2010-10-06

Firefighters let home burn

Gene Cranick of Obion County and his family lost all of their possessions in the September 29 fire, along with three dogs and a cat.

Mr. Cranick called 911 after the fire started but the fire department would not respond. Mr. Cranick had failed to pay an annual $75 fee to cover fire protection for rural residents.

Firefighters did eventually show up, but only to fight the fire on the neighboring property, whose owner had paid the fee.

It is an interesting story for sure. Immediate thoughts might be: "If the firefighters where there, why didn't they help the Cranick family?"

Firefighting is not free. There is a cost associated, and the annual $75 fee is a small price to pay for insuring that those services are available when needed. (Keep in mind that many locations include support of firefighting with the collected taxes... this location required a separate annual fee.) Another option would be to simply charge the individual for the cost involved to fight the fire... which would be significantly more than $75. Paying the annual fee amount the day of a fire does not make much sense, because then no one would end up paying enough to cover the fire fighting costs.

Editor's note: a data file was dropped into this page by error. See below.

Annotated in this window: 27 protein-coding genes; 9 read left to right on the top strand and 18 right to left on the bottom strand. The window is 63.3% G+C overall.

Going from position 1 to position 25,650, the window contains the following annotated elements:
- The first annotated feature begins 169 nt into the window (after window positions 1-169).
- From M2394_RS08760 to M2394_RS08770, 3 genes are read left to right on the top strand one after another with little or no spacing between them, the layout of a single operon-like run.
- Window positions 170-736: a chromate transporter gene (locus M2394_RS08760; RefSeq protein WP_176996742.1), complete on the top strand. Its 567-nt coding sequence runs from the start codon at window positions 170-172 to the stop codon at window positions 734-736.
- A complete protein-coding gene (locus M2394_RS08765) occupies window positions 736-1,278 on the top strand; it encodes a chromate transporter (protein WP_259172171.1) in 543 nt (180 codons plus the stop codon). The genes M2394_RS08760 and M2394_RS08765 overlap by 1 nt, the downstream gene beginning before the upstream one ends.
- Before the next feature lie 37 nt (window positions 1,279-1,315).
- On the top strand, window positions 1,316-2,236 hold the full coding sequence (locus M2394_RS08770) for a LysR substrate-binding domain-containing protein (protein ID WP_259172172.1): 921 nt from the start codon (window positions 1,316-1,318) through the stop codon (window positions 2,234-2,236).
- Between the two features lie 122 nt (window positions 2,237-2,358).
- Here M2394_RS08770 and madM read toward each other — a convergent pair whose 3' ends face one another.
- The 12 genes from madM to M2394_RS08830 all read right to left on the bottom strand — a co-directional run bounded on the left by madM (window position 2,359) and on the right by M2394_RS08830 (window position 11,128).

A strong parallel can be made to health care. Health care is not free. There is a cost associated, and insurance rates are a small price to pay for insuring that those services are available when needed. (Keep in mind that some countries include payment for health care via taxation... for the most part in America, we pay for health care individually.) Another option would be to simply charge the individual for the cost involved to provide the health insurance... which would be significantly more than typical insurance rates. Paying the insurance rates on the day of an emergency (or with a pre-existing condition) does not make much sense because then no one would end up paying enough to cover the health care costs.

Comments?
Post a Comment